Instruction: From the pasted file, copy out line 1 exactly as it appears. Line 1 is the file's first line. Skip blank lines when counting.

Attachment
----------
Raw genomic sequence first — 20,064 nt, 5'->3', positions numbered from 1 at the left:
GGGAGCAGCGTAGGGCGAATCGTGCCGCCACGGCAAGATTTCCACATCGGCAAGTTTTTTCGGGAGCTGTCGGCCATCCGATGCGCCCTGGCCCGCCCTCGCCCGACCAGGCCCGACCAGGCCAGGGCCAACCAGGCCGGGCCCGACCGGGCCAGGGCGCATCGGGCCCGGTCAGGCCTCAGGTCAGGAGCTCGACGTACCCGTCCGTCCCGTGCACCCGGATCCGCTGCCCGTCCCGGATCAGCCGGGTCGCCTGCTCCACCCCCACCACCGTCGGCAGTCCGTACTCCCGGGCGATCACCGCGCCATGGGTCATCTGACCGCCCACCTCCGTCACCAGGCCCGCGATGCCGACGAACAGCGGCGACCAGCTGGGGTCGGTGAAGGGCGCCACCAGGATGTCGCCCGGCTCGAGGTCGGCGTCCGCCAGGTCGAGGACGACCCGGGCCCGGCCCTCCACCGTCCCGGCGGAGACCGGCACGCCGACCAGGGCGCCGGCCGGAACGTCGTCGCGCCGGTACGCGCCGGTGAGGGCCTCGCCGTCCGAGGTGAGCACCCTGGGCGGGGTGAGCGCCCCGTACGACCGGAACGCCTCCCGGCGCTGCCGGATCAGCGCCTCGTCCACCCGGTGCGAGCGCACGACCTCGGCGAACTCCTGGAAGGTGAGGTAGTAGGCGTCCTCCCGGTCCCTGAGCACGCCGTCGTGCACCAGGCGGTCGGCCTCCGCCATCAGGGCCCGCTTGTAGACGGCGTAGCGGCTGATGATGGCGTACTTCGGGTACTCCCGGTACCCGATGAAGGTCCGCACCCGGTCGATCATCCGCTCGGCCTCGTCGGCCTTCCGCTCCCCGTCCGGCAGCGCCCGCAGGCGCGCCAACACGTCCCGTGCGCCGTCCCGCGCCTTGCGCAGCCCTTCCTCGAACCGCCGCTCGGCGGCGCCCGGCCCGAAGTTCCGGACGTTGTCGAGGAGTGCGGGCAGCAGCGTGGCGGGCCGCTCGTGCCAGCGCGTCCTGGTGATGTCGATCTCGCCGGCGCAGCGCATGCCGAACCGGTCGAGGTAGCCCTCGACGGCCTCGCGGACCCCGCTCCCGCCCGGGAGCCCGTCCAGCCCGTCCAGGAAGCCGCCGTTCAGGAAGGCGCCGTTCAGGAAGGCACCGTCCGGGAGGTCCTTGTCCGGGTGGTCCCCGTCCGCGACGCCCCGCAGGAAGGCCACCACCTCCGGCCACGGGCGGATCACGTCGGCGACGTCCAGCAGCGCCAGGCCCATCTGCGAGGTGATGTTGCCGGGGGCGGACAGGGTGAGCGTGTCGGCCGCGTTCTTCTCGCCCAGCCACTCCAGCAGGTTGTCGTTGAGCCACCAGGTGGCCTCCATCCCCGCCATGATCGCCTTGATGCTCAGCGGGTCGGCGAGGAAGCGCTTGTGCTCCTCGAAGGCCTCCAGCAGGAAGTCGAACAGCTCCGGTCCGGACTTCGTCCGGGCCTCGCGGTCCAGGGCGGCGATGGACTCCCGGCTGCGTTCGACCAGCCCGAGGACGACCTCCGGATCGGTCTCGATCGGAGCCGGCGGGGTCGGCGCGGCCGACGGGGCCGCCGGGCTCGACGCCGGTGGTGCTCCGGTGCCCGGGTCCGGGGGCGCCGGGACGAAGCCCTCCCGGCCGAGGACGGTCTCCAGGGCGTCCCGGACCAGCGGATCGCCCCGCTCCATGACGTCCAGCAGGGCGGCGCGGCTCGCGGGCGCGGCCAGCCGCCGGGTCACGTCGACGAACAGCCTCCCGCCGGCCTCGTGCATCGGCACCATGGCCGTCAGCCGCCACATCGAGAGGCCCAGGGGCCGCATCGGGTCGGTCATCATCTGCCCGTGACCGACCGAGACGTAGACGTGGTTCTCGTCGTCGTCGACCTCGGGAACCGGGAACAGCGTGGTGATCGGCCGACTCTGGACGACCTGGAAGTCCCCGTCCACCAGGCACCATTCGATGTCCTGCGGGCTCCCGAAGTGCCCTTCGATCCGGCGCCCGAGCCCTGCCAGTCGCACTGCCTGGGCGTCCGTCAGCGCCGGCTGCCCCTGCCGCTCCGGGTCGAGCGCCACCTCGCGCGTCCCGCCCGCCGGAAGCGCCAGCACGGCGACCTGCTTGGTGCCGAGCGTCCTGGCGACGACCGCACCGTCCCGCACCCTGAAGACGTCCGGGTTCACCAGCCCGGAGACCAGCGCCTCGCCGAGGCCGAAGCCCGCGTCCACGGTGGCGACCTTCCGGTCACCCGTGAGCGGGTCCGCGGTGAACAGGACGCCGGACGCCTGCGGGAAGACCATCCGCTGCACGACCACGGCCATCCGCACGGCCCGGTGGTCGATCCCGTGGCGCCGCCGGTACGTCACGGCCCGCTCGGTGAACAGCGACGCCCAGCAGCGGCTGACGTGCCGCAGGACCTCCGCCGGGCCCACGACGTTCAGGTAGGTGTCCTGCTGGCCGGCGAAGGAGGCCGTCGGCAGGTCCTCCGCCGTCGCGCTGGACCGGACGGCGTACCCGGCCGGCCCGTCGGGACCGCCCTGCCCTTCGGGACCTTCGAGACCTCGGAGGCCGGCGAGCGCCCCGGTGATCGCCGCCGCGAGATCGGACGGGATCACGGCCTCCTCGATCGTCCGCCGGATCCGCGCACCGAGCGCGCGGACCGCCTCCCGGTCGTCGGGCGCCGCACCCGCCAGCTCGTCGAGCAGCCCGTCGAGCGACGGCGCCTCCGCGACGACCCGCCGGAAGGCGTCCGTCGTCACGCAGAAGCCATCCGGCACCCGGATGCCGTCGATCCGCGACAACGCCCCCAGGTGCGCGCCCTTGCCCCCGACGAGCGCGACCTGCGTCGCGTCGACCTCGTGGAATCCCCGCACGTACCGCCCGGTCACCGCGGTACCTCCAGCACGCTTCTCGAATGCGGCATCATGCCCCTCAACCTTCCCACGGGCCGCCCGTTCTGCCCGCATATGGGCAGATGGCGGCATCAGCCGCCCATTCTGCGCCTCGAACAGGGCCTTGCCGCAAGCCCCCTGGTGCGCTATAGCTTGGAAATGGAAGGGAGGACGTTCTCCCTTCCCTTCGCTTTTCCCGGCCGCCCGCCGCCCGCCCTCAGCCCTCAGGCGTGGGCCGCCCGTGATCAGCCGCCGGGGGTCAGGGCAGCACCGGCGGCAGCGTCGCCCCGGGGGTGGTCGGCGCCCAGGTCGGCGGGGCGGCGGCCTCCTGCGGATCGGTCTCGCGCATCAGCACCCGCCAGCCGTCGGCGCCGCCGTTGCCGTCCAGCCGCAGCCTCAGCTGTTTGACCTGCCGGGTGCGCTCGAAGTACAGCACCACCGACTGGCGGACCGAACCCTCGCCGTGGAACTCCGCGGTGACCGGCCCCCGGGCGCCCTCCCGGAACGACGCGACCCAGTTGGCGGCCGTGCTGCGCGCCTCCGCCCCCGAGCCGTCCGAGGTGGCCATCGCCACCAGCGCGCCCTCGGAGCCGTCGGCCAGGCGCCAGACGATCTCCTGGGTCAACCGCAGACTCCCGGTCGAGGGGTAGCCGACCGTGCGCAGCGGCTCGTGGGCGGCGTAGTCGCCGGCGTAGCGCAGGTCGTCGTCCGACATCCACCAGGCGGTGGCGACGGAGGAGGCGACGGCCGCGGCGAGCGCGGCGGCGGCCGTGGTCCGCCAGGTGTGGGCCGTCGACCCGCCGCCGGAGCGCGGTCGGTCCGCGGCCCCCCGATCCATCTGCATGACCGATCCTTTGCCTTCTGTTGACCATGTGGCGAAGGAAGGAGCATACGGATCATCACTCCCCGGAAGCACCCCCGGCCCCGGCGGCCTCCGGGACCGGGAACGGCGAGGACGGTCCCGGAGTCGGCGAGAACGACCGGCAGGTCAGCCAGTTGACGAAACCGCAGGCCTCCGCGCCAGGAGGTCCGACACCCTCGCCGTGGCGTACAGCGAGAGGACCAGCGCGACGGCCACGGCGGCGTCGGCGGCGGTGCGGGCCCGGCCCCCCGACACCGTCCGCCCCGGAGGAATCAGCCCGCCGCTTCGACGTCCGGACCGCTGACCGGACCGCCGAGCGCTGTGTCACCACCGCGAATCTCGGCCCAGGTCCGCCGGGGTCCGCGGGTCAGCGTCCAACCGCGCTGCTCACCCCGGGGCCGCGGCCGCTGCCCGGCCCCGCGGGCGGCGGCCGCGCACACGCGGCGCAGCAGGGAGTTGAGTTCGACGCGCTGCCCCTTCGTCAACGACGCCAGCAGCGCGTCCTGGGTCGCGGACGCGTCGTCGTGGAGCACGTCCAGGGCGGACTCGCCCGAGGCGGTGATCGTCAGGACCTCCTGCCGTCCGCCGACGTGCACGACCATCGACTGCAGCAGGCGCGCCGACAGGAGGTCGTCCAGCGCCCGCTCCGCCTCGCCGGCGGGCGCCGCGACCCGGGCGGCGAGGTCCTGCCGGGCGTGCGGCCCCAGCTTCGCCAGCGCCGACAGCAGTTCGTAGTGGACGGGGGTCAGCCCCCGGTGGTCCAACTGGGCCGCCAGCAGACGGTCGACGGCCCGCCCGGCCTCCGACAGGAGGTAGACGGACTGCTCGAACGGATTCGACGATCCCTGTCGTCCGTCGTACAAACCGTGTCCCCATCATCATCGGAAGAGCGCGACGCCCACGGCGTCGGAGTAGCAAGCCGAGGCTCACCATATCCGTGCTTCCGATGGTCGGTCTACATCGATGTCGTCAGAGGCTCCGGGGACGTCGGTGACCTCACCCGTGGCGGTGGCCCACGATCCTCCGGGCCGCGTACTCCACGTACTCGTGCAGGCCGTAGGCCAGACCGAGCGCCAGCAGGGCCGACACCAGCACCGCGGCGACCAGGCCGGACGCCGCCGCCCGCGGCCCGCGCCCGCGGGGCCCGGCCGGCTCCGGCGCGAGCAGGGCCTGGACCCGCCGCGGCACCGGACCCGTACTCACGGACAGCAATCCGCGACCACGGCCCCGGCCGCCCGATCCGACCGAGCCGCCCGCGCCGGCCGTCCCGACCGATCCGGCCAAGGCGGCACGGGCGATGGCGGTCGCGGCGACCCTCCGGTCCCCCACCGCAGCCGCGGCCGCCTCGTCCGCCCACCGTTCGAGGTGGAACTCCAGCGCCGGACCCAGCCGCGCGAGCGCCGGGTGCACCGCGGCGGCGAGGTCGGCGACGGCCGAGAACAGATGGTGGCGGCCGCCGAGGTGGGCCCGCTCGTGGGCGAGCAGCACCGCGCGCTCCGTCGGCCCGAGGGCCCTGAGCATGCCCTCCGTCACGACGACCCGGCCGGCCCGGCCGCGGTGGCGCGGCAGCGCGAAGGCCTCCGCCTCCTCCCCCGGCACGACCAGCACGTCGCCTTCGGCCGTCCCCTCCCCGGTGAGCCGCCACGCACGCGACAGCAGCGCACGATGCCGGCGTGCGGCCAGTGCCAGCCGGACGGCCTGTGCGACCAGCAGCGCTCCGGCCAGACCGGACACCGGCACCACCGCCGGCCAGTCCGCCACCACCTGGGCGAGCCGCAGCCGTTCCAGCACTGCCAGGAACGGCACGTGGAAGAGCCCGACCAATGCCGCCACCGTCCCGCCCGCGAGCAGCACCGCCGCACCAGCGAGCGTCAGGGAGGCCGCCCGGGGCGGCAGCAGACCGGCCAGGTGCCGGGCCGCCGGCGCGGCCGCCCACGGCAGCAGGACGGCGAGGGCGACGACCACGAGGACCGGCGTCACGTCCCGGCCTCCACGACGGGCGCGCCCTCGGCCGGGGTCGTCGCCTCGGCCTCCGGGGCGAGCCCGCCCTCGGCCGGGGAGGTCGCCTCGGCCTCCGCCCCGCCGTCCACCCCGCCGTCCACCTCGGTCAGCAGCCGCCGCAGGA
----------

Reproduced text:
Raw genomic sequence first — 20,064 nt, 5'->3', positions numbered from 1 at the left: